2008. Matt Reeves
Friday 1/18, 8pm, Grauman’s Chinese Theater

Cloverfield arrived in theaters yesterday billed as a fresh take on the classic Hollywood monster movie and due to some excellent and effective marketing, it almost had me convinced that it was. I should first congratulate Paramount on getting this thing into cinemas without an image of the monster leaking on to the internet (at least not to my knowledge). Not knowing what I was gonna be dealing with was one of the real joys of watching the film, along with the sold out crowd at the Chinese, who clapped at every trailer (even 10,000 B.C.!). But does the film actually have anything to offer from other Hollywood monster movies? Not really.

Let’s try to focus on the positive though. The element of surprise is key and I will give the filmmakers credit for never giving us any information about what the thing is or where it comes from. They stick to their limited perspective gimmick and while it sometimes holds them back from delivering some real goods, for the most part it works well. The approach of the movie is good and interesting but the execution is pretty flacid. Structurally and thematically, the film is the same as any creature feature I’ve seen and the only thing that could have separated it from the pack was the aforementioned limited perspective and the relationships between the main characters. Sadly, the characters are paper thin (granted, too much in the opposite direction and they would have been too stereotypical, aka “the hot-headed jock” etc.) and the relationships are stupid. It would be one thing if the film went totally against even the idea of characters, but they don’t. They clearly spend the first twenty minutes trying to get us acquainted with these people and getting us to care. But these scenes are like a bad episode of “The Hills” and I never bought a second of it. And then the major story we’re supposed to be set up for is more or less the crappy subplot to every disaster movie where two characters who used to be really close have grown apart but reconcile due to the enormity of the danger. Yawn.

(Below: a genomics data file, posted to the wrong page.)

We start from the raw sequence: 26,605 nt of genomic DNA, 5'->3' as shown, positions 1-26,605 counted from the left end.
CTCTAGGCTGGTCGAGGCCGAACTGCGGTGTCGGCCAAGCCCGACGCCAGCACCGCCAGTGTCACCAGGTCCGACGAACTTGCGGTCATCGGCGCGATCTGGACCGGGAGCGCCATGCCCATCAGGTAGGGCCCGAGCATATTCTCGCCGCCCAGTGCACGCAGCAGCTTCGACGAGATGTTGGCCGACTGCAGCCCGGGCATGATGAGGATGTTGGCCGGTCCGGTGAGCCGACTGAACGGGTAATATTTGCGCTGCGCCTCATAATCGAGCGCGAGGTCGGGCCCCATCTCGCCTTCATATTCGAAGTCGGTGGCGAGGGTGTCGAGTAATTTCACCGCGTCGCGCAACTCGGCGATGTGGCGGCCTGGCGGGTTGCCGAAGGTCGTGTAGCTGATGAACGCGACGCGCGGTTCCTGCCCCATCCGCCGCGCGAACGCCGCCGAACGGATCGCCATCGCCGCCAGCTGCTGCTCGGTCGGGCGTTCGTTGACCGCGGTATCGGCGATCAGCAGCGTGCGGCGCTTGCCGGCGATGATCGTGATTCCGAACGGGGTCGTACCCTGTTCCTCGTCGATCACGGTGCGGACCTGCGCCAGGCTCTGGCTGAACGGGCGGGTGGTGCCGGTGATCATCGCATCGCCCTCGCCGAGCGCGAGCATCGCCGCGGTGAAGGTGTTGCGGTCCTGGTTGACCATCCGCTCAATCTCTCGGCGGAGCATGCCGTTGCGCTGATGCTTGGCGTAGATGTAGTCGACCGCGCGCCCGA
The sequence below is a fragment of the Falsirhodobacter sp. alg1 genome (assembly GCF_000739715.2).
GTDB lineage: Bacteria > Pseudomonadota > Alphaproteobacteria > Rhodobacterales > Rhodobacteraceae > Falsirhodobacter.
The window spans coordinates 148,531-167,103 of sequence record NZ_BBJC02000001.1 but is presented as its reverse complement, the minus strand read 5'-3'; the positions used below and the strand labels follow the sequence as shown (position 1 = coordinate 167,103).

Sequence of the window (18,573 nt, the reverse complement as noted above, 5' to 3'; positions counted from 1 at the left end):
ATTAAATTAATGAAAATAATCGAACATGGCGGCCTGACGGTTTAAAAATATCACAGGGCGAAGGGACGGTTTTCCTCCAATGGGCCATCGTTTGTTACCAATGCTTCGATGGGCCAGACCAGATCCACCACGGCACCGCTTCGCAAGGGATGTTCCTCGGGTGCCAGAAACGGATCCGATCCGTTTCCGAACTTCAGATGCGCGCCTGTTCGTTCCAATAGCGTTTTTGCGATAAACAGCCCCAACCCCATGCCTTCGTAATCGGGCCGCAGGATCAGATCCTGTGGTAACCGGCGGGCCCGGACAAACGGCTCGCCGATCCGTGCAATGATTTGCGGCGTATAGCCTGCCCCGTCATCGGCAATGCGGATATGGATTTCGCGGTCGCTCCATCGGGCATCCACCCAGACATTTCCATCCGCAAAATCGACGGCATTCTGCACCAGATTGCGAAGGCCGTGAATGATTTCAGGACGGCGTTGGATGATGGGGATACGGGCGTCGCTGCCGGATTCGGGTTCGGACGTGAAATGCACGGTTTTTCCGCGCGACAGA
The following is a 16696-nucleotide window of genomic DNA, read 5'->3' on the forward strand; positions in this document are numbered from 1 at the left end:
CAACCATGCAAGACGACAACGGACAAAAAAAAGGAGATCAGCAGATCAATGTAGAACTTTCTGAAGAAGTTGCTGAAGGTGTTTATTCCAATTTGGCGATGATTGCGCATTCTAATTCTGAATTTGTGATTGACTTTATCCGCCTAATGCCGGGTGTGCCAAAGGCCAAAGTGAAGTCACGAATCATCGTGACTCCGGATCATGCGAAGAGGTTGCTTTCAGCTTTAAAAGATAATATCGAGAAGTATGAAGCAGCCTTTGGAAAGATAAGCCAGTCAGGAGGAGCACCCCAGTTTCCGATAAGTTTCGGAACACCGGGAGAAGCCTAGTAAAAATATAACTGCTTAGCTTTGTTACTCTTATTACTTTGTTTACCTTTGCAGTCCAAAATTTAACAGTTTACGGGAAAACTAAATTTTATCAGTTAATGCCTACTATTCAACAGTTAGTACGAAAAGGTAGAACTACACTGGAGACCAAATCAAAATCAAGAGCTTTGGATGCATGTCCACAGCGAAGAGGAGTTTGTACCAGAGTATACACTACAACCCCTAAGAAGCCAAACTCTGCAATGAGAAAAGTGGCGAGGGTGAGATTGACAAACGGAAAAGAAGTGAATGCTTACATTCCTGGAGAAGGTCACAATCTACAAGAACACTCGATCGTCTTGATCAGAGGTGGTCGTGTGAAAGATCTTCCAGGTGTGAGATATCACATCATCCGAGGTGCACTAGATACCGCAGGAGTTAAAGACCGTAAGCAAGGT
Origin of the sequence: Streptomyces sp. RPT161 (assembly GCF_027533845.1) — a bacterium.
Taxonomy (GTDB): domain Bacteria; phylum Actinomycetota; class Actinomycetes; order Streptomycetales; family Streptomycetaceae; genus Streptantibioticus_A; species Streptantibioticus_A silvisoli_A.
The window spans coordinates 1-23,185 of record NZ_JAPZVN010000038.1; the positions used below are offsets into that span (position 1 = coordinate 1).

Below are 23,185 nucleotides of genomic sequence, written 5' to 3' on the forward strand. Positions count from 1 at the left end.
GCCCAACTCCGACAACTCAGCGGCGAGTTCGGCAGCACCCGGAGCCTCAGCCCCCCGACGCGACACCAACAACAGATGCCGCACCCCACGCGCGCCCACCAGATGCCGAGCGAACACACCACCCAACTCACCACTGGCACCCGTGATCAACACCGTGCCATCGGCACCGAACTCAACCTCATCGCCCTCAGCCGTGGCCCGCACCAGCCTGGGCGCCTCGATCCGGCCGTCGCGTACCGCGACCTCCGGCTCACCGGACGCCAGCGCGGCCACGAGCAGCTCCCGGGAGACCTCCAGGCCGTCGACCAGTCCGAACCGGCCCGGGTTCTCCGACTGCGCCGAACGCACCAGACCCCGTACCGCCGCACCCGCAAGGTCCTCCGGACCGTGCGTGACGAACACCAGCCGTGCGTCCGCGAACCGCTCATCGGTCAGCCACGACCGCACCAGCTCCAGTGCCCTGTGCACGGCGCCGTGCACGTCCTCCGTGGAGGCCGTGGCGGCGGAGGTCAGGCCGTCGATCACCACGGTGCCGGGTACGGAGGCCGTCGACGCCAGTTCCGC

Whoops, I was trying to stick to the positive. The camera direction is fantastic and some of the shots are truly beautiful. Also, there are some scenes of real tension building and suspense that could be studied in film courses, particularly the one in the subway tunnels. And I spent a good bit of the last reel wondering how they were gonna end this thing in a satisfying way and was pleasantly surprised that they did. But I’m talking only about the last few shots and not the completely implausible five to ten minutes that preceed it. And about that tension, it is quickly squashed any time the actual monster is on camera. The design of it is fine, I guess, but the CGI is just wretched and though we don’t see it very often, whenever we do the film’s small budget becomes abundantly clear. It’s a shame because all the other effects are phenomenal. The destruction of New York City is totally convincing and some of the sets are pretty jaw-dropping.

At the end of the day, I can’t find much in Cloverfield to separate it from something like Godzilla. It’s Hollywood trying to disguise itself as something else, but if you give it just five seconds of thought afterwards, you can still see the feet poking out from under the bushes.

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One Response to Cloverfield

  1. Dugan says:

    No mention of a fairly amazing sound job conceptualized and executed by William E. Files? The fun factor of this movie was through the roof which was the whole point.

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